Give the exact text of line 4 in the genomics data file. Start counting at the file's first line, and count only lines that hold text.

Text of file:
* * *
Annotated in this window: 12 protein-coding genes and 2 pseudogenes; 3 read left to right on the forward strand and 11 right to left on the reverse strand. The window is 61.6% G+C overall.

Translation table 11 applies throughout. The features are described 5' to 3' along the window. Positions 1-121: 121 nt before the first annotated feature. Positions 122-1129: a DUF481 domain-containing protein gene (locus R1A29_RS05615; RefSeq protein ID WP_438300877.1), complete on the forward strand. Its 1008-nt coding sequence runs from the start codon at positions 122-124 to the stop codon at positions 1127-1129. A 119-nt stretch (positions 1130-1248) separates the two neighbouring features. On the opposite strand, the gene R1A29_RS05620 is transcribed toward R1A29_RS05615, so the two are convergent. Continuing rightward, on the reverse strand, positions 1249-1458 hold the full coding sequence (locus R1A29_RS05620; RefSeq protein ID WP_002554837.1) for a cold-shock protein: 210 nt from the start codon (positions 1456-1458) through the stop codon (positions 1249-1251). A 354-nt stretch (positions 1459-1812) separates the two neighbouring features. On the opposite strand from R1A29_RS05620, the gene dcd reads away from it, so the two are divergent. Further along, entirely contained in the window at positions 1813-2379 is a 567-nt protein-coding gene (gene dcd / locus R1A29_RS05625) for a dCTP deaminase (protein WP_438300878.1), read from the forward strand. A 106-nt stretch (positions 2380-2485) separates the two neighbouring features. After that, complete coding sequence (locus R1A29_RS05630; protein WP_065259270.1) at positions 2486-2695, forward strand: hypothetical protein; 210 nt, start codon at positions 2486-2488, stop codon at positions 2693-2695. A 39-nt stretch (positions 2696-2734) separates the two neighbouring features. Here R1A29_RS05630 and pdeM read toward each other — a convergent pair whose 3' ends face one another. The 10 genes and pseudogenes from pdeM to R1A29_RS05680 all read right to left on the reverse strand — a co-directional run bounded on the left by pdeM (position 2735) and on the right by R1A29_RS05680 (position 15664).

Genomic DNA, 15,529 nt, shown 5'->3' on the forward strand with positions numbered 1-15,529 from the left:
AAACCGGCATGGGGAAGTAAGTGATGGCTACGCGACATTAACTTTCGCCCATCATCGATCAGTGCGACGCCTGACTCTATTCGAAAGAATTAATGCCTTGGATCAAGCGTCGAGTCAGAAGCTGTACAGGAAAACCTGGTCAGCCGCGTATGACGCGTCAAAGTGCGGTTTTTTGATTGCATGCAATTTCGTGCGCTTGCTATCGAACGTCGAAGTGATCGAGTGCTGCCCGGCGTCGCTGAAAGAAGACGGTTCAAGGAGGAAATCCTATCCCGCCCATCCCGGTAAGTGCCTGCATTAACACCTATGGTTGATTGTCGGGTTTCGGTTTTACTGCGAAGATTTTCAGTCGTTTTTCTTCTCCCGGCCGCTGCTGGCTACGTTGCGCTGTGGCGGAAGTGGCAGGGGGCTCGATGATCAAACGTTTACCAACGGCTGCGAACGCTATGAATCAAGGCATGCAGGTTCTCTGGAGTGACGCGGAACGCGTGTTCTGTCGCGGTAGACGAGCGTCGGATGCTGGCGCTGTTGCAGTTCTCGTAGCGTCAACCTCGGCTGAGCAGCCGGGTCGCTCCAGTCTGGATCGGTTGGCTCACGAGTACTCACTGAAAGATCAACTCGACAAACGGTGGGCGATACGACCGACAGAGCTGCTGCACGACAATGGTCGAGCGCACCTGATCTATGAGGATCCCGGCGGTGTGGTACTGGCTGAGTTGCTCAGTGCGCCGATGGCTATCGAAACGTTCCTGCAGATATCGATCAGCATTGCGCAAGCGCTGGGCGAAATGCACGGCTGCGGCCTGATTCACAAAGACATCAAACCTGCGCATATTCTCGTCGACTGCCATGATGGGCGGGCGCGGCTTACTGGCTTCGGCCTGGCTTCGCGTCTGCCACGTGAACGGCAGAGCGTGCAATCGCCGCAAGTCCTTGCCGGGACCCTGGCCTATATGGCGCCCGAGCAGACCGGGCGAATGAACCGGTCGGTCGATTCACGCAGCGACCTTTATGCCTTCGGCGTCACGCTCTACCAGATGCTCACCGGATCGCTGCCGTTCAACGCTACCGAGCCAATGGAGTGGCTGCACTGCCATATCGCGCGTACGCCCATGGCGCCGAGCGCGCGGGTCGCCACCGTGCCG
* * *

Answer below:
AAACCGGCATGGGGAAGTAAGTGATGGCTACGCGACATTAACTTTCGCCCATCATCGATCAGTGCGACGCCTGACTCTATTCGAAAGAATTAATGCCTTGGATCAAGCGTCGAGTCAGAAGCTGTACAGGAAAACCTGGTCAGCCGCGTATGACGCGTCAAAGTGCGGTTTTTTGATTGCATGCAATTTCGTGCGCTTGCTATCGAACGTCGAAGTGATCGAGTGCTGCCCGGCGTCGCTGAAAGAAGACGGTTCAAGGAGGAAATCCTATCCCGCCCATCCCGGTAAGTGCCTGCATTAACACCTATGGTTGATTGTCGGGTTTCGGTTTTACTGCGAAGATTTTCAGTCGTTTTTCTTCTCCCGGCCGCTGCTGGCTACGTTGCGCTGTGGCGGAAGTGGCAGGGGGCTCGATGATCAAACGTTTACCAACGGCTGCGAACGCTATGAATCAAGGCATGCAGGTTCTCTGGAGTGACGCGGAACGCGTGTTCTGTCGCGGTAGACGAGCGTCGGATGCTGGCGCTGTTGCAGTTCTCGTAGCGTCAACCTCGGCTGAGCAGCCGGGTCGCTCCAGTCTGGATCGGTTGGCTCACGAGTACTCACTGAAAGATCAACTCGACAAACGGTGGGCGATACGACCGACAGAGCTGCTGCACGACAATGGTCGAGCGCACCTGATCTATGAGGATCCCGGCGGTGTGGTACTGGCTGAGTTGCTCAGTGCGCCGATGGCTATCGAAACGTTCCTGCAGATATCGATCAGCATTGCGCAAGCGCTGGGCGAAATGCACGGCTGCGGCCTGATTCACAAAGACATCAAACCTGCGCATATTCTCGTCGACTGCCATGATGGGCGGGCGCGGCTTACTGGCTTCGGCCTGGCTTCGCGTCTGCCACGTGAACGGCAGAGCGTGCAATCGCCGCAAGTCCTTGCCGGGACCCTGGCCTATATGGCGCCCGAGCAGACCGGGCGAATGAACCGGTCGGTCGATTCACGCAGCGACCTTTATGCCTTCGGCGTCACGCTCTACCAGATGCTCACCGGATCGCTGCCGTTCAACGCTACCGAGCCAATGGAGTGGCTGCACTGCCATATCGCGCGTACGCCCATGGCGCCGAGCGCGCGGGTCGCCACCGTGCCG